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I saw this arrangement for tensioning overhead cables from my train window (schematic below). Why not just have one pulley wheel leading directly to the weights? What function do the additional pulleys serve? For that matter, what are the cables for? They're clearly not power lines.

enter image description here

enter image description here

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    $\begingroup$ Why would workers want to lug around and lift a weight that's two to three times heavier than the one in the picture, which already looks pretty unwieldy? $\endgroup$ – probably_someone Dec 4 '18 at 10:41
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    $\begingroup$ That's a tradeoff that has probably been thought about. Having to do maintenance once in a while likely sounds better than expending twice to three times the effort every single time you do this. $\endgroup$ – probably_someone Dec 4 '18 at 10:46
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    $\begingroup$ Heavier weights also mean a thicker and less flexible cable to support them (so maybe a bigger diameter pulley), a different direction of the reaction force in the bracket attaching the pulley to the pole, etc. Also a weight of 3 units will cost 3 times as much as a weight of 1 unit because it needs 3 times as much material. $\endgroup$ – alephzero Dec 4 '18 at 11:01
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    $\begingroup$ Heavier weights also mean more force on the pole (from supporting the weight, not tensioning the cable), so they might require stronger & more expensive poles. $\endgroup$ – jamesqf Dec 4 '18 at 18:26
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    $\begingroup$ @DmitryGrigoryev I don't have another picture, but this stretch of lines between London King's Cross and Cambridge, UK, and just outside Cambridge. $\endgroup$ – mitte Dec 5 '18 at 9:00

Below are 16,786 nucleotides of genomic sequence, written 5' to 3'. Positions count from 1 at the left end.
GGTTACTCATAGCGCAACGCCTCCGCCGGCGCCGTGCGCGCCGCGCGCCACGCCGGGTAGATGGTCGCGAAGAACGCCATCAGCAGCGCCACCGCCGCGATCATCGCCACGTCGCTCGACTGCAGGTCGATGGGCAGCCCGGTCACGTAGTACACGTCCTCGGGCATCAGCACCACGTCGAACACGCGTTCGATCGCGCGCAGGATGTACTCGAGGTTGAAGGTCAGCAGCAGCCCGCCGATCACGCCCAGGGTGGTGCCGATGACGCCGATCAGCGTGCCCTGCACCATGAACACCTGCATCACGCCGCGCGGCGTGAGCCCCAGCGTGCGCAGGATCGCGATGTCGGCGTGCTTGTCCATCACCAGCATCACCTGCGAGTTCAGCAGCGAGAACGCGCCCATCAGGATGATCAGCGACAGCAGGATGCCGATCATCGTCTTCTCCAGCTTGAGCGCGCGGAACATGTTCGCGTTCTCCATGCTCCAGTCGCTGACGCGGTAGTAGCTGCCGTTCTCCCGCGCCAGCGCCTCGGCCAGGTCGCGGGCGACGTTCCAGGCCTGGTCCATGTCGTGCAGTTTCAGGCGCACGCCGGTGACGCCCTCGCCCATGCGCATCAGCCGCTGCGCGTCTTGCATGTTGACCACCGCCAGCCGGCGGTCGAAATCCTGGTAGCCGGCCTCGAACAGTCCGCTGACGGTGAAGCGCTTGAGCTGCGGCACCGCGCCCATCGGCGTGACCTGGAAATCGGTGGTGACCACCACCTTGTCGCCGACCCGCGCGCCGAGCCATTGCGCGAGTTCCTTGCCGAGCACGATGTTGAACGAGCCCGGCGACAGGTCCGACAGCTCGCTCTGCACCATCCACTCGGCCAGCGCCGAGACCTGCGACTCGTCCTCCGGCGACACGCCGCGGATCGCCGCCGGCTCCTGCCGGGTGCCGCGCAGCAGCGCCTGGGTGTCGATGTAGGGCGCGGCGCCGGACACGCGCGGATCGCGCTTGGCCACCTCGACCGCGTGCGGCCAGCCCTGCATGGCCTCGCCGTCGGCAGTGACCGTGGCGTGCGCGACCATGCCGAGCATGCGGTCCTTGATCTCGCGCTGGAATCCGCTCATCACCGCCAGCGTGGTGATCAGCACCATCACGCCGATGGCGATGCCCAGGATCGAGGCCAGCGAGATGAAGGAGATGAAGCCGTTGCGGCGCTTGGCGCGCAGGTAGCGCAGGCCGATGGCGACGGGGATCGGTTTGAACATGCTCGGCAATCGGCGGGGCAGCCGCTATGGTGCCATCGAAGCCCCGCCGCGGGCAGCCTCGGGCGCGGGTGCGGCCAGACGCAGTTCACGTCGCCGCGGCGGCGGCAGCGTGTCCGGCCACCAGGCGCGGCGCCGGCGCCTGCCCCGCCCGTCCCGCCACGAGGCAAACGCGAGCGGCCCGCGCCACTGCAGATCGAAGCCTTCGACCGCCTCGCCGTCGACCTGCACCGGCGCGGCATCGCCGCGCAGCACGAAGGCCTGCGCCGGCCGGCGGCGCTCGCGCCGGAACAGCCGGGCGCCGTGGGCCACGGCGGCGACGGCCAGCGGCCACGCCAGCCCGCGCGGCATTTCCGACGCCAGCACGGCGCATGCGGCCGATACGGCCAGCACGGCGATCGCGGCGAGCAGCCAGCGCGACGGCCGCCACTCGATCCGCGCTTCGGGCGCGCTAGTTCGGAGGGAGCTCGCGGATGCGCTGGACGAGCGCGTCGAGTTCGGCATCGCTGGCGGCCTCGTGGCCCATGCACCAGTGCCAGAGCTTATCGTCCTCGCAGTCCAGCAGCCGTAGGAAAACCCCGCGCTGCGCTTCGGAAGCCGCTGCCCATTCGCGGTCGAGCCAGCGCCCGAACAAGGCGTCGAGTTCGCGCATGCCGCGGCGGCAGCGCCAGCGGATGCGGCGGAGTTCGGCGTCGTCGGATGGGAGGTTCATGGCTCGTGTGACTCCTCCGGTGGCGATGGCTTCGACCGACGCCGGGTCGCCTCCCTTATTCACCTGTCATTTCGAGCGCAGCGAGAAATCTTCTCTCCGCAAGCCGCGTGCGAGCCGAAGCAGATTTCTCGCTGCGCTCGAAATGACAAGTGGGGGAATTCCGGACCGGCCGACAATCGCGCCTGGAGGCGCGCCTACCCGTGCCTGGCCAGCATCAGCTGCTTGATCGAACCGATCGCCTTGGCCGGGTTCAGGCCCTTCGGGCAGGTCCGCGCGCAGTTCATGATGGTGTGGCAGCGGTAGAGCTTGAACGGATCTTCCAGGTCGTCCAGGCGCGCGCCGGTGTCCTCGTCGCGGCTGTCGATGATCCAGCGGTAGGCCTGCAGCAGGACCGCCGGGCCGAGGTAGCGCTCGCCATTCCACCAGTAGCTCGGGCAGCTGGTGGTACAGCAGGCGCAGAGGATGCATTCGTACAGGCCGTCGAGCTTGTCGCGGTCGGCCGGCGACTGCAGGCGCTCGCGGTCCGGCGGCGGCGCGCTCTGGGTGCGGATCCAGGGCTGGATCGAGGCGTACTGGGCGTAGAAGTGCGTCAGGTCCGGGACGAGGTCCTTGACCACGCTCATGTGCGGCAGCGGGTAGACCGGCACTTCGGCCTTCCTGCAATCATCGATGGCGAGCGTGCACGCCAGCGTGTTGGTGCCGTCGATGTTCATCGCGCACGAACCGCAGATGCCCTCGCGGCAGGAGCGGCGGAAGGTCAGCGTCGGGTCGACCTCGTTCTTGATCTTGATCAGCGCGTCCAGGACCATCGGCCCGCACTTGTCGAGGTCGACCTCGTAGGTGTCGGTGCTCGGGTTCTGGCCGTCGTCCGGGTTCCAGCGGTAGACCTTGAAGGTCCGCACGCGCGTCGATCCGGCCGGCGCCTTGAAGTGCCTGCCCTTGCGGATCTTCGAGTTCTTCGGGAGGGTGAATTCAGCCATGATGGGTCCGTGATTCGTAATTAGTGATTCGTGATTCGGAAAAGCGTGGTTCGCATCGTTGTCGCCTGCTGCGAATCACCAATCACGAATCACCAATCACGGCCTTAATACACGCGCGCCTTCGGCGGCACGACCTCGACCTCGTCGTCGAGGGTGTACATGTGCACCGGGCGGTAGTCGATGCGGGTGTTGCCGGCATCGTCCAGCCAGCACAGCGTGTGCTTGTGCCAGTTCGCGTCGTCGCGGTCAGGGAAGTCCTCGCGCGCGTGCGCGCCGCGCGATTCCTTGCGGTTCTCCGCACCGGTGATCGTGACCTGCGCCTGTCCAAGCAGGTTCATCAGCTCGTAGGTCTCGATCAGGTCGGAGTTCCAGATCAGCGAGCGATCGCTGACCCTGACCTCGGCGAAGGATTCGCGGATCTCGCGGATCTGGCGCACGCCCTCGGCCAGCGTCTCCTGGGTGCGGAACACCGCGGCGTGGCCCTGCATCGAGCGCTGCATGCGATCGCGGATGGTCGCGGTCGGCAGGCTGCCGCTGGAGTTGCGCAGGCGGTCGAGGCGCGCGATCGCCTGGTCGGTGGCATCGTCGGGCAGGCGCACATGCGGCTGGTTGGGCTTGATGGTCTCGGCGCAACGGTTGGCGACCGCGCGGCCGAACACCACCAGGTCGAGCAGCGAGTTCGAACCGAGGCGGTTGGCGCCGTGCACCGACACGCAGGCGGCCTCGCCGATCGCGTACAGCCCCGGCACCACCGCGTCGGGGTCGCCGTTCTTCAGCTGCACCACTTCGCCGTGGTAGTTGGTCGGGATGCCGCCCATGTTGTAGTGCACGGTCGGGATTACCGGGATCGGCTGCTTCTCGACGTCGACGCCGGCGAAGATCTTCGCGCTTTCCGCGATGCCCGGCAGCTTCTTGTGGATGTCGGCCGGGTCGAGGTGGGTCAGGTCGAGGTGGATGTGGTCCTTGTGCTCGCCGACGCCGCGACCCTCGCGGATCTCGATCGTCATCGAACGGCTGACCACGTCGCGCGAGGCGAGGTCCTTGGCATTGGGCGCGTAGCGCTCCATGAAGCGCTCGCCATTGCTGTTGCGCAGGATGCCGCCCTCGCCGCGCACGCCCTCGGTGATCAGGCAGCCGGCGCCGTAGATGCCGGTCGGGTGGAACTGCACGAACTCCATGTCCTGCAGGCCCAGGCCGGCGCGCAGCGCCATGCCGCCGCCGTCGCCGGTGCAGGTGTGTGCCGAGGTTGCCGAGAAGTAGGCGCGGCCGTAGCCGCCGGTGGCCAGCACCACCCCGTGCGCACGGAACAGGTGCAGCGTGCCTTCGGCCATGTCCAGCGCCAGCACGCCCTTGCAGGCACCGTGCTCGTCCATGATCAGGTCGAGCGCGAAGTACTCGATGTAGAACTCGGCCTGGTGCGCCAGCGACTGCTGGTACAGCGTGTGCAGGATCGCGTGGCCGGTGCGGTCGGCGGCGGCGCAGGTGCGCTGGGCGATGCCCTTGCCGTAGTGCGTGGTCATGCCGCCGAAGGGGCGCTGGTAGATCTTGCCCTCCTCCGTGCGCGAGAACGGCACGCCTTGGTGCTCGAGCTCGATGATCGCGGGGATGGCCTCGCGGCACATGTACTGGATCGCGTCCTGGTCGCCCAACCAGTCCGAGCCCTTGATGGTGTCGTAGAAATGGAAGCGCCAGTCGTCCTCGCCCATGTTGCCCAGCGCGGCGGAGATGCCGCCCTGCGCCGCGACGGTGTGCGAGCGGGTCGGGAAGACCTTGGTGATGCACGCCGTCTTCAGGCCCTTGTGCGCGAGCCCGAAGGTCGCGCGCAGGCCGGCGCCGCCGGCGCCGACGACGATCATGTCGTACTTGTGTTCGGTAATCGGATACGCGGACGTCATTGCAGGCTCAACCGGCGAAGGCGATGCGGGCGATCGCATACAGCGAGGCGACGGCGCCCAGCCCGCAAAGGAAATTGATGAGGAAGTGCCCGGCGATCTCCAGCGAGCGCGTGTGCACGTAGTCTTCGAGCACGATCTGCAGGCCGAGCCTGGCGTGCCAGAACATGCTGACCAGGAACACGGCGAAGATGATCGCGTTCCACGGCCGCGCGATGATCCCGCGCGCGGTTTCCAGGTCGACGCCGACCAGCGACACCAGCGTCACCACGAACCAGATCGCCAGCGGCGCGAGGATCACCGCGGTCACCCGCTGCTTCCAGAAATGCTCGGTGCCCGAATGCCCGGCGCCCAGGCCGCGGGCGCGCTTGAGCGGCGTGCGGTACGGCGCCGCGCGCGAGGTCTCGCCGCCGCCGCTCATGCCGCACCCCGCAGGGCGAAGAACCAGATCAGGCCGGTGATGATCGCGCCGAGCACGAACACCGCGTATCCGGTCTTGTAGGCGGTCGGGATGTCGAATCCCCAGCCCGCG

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Having more pulleys increases the mechanical advantage of the system. In this case the mechanical advantage is 3. This means that the weights involved need to be a third as massive and the cables passing over the pulleys need to have a third the strength. This makes everything cheaper, smaller, and more tractable: it means, for instance, that you can use cheap, rather low-density, materials for the weights (they are often piles of concrete disks around a central metal rod). Cheap weights are both, well, cheap, but also less interesting to thieves: no-one wants to steal concrete disks, a lot of people want to steal lead, say, and metal theft is a big problem for many railways (obviously this part of the reason has no physics content, but it's important). Another reason for reducing the mass of the weights may be to do with how hard it is to install and maintain things: the lighter the weights are the less heavy machinery you need to get close to them. I don't know to what extent this is a consideration, and it's also not really a physics issues. Finally the pulleys can be a lot smaller as well as thin cables are more flexible.